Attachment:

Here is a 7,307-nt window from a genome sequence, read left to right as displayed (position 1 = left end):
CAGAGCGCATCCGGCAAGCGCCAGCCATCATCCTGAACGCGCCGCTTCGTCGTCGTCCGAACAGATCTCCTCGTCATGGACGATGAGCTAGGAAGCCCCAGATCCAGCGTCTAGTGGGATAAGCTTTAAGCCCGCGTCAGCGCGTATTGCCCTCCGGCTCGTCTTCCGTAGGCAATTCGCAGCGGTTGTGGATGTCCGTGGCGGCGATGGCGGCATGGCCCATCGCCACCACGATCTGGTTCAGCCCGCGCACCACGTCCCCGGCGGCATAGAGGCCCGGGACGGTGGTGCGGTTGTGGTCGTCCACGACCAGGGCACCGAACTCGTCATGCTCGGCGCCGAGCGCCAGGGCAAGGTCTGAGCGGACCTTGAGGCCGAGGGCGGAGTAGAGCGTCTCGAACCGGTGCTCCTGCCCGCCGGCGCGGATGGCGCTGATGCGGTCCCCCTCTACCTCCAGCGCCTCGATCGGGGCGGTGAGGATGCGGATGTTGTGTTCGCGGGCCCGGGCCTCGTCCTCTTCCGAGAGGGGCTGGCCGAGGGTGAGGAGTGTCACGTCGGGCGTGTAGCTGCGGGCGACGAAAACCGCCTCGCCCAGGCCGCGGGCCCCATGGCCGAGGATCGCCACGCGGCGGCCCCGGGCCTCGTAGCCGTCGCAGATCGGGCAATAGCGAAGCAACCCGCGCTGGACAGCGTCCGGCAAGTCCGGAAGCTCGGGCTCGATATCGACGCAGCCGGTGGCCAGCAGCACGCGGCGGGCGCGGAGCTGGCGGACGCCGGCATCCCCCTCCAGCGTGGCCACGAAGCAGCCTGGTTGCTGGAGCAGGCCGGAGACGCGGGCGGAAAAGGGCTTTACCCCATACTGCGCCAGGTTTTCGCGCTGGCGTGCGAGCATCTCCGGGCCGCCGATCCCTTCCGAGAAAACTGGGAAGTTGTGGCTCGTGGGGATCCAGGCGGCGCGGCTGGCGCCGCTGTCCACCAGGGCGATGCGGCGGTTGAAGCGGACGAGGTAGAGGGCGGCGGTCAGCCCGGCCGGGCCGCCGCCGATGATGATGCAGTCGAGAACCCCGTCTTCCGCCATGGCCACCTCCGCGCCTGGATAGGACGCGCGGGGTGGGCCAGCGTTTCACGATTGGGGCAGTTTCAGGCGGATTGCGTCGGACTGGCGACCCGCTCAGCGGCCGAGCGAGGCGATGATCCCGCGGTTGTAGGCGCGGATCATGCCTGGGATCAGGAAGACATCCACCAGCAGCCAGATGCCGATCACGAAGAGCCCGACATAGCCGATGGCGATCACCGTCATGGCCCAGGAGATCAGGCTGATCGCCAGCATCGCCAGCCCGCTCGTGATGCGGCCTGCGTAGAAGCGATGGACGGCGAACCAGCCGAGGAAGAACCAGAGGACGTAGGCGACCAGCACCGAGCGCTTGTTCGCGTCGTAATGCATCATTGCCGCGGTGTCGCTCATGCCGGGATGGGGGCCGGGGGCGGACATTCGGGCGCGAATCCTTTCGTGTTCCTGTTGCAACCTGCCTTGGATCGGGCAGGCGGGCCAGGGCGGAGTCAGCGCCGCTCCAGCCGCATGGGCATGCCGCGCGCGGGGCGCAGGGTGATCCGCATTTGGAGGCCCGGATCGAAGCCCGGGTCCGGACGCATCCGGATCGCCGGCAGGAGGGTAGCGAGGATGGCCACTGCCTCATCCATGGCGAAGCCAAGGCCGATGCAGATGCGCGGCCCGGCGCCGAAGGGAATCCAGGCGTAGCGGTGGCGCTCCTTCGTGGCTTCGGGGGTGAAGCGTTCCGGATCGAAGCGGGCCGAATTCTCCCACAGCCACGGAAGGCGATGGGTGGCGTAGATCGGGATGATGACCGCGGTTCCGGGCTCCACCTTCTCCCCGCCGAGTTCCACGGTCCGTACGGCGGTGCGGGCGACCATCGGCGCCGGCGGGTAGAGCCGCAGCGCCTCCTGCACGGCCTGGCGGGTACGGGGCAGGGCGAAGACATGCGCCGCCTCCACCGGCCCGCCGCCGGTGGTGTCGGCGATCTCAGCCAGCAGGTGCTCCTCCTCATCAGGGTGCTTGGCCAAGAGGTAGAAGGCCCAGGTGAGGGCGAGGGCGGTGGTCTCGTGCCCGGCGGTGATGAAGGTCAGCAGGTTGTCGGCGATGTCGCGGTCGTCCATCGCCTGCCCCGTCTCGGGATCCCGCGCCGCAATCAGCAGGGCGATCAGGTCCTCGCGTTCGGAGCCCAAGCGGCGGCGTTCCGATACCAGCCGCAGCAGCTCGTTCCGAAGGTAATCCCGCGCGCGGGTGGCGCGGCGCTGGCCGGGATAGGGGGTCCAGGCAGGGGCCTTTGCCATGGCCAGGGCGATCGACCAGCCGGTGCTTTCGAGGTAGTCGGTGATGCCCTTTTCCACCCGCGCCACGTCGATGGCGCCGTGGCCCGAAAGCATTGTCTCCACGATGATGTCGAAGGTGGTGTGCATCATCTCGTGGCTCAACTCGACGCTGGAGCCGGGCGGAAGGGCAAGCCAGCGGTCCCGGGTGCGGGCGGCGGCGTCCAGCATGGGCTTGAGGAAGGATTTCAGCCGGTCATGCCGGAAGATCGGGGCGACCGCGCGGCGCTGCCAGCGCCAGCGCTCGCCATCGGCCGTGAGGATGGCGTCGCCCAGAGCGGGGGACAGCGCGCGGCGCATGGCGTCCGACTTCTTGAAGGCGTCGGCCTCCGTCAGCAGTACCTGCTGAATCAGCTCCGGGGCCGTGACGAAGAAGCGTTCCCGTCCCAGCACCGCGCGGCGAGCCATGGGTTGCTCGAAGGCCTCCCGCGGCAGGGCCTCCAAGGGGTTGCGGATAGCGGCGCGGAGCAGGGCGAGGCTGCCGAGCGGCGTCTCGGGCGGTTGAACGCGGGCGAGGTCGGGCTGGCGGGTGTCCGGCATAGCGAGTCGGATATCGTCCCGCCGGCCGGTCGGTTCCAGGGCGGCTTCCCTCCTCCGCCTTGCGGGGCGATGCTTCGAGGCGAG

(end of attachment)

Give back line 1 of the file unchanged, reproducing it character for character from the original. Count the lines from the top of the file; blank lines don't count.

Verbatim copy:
Here is a 7,307-nt window from a genome sequence, read left to right as displayed (position 1 = left end):